Justice Ruth Bader Ginsburg reflects on Supreme Court’s unchanging ‘collegiality’
At UChicago event, Ginsburg expresses hope for return to bipartisan confirmations
After more than a quarter of a century on the United States Supreme Court, what hasn’t changed for Ruth Bader Ginsburg are her cordial relationships with her fellow justices.
“Collegiality is very important in the workplace,” Justice Ginsburg said during a Sept. 9 visit to the University of Chicago. “We couldn’t do the job the Constitution assigns to us unless we worked well together.”
Welcomed with a standing ovation in a packed auditorium, Ginsburg discussed everything from gender discrimination to her status as a cultural icon in a conversation with Dean Katherine Baicker of the Harris School of Public Policy. During the hourlong event, Ginsburg also lamented the increasingly partisan nature of Supreme Court confirmations, in which senators vote mostly along party lines.
She noted in particular the confirmations of Chief Justice John Roberts and Justices Sonia Sotomayor and Elena Kagan. Nominated by President George W. Bush in 2005, Roberts was confirmed with a 78-22 vote. Sotomayor and Kagan—nominated by President Barack Obama in 2009 and 2010, respectively—each received fewer than 70 affirmative votes.
“We really should get back to the way it was when people were examining qualifications of what it takes to be a judge, rather than trying to guess how they would vote on contentious cases,” said Ginsburg, who was confirmed in 1993 with a 96-3 vote, becoming the second woman to join the nation’s highest court.
Ginsburg appeared at UChicago to receive the 2019 Harris Dean’s Award—given annually to an exceptional leader who has championed analytically rigorous, evidence-based approaches to policy, and who is an example for the next generation of policy leaders and scholars.
Ginsburg received the honor from Baicker, the Emmett Dedmon Professor at Harris Public Policy and a leading scholar in the economic analysis of health policy.
Ginsburg, 86, also remarked on the legal and social changes she has observed in her lifetime. As a child, the notion of becoming a judge as a woman was “an unrealistic expectation.” Ginsburg, Sotomayor and Kagan now make up a third of the Supreme Court bench. And whereas she had spent the early part of her legal career challenging explicit gender discrimination, Ginsburg said today’s young lawyers must spend more time combatting the ways in which unconscious biases are reinforced in the law.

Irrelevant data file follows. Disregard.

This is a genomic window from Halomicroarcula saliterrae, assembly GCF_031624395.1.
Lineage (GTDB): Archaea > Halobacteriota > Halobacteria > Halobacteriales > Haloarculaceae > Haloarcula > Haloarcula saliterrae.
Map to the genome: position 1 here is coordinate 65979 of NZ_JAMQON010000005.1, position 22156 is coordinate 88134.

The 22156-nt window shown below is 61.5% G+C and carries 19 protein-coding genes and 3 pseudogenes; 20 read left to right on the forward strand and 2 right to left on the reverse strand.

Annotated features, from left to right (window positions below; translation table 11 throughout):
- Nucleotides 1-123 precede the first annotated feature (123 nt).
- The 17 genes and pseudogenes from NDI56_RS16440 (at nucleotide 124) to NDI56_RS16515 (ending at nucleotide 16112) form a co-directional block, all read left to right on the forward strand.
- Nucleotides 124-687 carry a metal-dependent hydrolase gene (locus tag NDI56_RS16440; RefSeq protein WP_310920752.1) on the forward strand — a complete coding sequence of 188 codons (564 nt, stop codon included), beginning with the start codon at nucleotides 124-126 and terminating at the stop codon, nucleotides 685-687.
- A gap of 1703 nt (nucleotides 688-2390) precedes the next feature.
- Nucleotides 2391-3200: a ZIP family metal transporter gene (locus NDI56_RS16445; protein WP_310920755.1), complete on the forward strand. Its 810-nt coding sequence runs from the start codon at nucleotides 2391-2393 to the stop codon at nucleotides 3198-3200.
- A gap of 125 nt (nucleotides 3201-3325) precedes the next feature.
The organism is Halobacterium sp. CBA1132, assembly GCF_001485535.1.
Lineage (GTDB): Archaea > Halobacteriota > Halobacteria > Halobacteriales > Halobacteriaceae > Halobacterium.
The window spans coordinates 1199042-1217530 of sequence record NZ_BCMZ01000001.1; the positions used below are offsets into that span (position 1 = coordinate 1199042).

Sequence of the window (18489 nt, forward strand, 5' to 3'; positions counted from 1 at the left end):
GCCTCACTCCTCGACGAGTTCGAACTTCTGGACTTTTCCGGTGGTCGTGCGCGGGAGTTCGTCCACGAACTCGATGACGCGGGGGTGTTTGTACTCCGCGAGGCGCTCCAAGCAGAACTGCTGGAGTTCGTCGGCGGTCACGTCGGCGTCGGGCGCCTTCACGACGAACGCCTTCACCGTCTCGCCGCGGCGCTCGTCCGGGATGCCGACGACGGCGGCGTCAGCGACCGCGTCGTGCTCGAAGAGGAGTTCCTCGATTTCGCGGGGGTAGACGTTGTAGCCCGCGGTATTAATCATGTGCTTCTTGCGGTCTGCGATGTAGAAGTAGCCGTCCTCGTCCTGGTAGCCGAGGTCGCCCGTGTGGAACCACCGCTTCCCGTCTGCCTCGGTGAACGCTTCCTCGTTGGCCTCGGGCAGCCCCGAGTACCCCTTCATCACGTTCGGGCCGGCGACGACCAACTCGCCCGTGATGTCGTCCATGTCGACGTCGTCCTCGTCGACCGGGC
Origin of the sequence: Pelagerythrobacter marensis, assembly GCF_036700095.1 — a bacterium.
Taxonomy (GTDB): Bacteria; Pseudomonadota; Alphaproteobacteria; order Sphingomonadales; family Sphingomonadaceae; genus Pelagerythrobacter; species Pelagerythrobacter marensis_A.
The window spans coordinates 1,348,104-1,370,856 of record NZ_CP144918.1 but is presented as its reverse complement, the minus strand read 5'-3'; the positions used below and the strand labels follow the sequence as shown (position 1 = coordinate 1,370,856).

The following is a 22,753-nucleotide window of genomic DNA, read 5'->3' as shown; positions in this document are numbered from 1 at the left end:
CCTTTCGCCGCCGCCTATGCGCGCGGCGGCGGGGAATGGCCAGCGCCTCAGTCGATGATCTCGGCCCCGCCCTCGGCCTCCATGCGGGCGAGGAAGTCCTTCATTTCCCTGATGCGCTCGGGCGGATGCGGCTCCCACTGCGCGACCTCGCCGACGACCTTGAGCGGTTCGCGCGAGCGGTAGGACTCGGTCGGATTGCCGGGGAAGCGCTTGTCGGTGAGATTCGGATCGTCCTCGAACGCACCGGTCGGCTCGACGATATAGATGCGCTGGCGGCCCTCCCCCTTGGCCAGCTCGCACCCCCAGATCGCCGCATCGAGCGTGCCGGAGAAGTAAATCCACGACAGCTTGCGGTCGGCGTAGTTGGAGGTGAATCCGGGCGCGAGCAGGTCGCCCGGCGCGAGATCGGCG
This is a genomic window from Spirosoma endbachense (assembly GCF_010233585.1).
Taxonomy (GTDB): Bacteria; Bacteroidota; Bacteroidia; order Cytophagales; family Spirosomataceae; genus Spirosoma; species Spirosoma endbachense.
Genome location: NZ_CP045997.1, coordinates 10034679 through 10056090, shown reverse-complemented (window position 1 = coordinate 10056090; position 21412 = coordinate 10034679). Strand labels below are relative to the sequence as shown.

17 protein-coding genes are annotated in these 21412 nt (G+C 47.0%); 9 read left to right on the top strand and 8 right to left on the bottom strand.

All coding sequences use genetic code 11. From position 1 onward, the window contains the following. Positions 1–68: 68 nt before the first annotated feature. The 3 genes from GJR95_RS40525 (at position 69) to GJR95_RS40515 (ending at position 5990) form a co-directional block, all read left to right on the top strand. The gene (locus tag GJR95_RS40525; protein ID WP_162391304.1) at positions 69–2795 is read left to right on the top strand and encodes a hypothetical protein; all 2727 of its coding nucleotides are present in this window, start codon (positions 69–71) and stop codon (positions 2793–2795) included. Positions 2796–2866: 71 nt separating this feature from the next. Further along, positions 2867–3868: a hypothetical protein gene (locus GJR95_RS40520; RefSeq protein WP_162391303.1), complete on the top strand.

“It’s very hard to do anything as a loner, but if you get together with like-minded people, you can be a force for change,” Ginsburg said. “If you look at things over the long haul, we have come a long way from how it once was.”
Ginsburg last visited UChicago in 2013, when she spoke about the 40th anniversary of Roe v. Wade. Her appearance on campus was the latest in recent years by U.S. Supreme Court justices. In the past decade, UChicago has hosted Kagan, Sotomayor, Antonin Scalia, John Paul Stevens and Stephen Breyer. Kagan and Scalia both taught at the University of Chicago Law School.
A line to see Ginsburg stretched outside at the Reva and David Logan Center for the Arts well before Monday’s UChicago event. The demand was unsurprising, given her recent ascent in the cultural consciousness—a rise that includes a documentary, a feature film and her “Notorious R.B.G.” nickname. During their talk, Baicker even pulled out a Ginsburg bobblehead, adding that she “might” be wearing socks in the justice’s likeness.
Asked about her increased fame, Ginsburg acknowledged that the constant photo requests can be “a little overbearing.” However, she also understood why people gravitated to her dissenting opinions in the face of Supreme Court decisions like Shelby County v. Holder, which undid a key provision of the Voting Rights Act of 1965.